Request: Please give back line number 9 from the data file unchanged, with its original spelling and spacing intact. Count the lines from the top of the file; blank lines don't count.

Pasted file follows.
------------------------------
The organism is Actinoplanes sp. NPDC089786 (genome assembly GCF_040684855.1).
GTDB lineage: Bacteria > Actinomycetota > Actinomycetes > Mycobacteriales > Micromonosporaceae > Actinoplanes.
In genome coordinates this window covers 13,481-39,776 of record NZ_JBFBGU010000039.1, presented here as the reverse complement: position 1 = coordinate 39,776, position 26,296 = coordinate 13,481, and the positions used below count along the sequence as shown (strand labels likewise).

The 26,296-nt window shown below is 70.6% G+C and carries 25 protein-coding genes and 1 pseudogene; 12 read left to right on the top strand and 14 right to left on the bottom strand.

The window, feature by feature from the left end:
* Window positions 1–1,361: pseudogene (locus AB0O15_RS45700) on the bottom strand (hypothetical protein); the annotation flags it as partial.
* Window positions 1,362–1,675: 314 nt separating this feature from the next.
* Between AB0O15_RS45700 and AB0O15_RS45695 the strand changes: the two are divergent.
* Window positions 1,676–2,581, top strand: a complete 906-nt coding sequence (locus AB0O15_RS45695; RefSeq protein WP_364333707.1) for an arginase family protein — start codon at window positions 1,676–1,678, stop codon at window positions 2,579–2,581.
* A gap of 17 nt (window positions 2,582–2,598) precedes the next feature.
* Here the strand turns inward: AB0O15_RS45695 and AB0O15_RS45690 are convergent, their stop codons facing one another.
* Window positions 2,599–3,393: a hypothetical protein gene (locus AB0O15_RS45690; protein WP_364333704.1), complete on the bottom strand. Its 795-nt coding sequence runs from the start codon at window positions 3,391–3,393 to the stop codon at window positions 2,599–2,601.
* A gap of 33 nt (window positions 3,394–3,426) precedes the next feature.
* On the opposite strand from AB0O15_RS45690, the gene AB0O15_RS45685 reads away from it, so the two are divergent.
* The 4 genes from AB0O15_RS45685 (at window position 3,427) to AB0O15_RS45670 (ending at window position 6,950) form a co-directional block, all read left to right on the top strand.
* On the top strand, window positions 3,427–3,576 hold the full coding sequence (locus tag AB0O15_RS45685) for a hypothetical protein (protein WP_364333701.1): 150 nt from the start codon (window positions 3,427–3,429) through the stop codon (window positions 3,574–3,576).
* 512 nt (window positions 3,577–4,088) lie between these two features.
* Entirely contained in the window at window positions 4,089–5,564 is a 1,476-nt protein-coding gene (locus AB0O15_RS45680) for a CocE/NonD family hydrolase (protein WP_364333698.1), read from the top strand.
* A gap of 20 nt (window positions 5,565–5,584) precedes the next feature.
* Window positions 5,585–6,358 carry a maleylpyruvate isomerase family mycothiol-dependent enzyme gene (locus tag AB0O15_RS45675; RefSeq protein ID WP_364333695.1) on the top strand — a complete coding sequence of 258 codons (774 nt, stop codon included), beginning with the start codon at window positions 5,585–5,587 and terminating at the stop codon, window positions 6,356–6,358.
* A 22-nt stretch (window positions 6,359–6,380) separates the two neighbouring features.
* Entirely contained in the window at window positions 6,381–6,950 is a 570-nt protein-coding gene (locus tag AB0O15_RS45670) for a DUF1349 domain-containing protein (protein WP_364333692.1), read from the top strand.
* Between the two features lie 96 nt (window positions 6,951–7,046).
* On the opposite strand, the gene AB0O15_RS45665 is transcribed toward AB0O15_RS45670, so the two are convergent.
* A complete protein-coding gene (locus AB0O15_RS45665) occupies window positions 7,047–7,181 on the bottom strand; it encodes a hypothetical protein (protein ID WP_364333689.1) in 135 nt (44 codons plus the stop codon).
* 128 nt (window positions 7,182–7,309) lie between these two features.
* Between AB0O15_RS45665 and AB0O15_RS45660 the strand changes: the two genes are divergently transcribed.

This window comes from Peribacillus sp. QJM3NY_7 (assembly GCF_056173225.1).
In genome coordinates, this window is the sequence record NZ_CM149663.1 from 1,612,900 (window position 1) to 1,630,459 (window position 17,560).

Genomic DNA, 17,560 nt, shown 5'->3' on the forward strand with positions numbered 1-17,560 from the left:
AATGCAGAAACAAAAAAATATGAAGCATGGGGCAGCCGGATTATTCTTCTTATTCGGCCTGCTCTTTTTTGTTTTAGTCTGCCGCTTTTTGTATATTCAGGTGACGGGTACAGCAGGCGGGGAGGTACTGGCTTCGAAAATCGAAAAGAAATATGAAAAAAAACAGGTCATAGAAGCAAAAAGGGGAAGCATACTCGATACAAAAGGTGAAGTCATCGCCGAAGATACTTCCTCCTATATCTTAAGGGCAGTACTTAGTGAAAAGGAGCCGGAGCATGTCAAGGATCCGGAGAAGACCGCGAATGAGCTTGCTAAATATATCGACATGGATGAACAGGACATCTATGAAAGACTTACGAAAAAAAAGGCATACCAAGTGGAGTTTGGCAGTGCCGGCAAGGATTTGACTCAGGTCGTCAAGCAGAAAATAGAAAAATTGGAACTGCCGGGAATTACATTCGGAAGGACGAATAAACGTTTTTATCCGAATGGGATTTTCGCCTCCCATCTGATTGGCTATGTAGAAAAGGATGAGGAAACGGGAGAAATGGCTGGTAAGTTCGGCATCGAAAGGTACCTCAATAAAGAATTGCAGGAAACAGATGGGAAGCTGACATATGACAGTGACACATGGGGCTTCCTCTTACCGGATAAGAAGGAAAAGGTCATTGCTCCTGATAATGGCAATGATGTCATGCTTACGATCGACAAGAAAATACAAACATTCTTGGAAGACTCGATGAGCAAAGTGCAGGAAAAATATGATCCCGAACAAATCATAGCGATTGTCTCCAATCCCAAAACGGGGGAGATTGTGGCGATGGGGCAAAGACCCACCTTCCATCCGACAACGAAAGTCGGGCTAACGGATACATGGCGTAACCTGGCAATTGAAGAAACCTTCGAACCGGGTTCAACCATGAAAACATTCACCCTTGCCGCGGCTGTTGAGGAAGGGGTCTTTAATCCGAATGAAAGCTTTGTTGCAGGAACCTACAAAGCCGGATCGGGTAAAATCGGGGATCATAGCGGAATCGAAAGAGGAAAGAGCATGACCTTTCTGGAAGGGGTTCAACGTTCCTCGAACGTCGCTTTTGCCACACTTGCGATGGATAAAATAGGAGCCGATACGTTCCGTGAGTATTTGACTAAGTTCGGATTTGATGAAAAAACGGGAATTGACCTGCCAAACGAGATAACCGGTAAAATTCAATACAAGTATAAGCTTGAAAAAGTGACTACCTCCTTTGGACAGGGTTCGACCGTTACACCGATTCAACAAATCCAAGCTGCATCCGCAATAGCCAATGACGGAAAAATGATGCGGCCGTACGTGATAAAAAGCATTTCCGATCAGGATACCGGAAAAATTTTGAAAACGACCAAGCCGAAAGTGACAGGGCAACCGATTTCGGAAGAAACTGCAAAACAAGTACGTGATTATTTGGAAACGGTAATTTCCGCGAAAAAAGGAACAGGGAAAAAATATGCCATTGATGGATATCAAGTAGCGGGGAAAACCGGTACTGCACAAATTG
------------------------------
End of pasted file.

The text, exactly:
* Window positions 1,676–2,581, top strand: a complete 906-nt coding sequence (locus AB0O15_RS45695; RefSeq protein WP_364333707.1) for an arginase family protein — start codon at window positions 1,676–1,678, stop codon at window positions 2,579–2,581.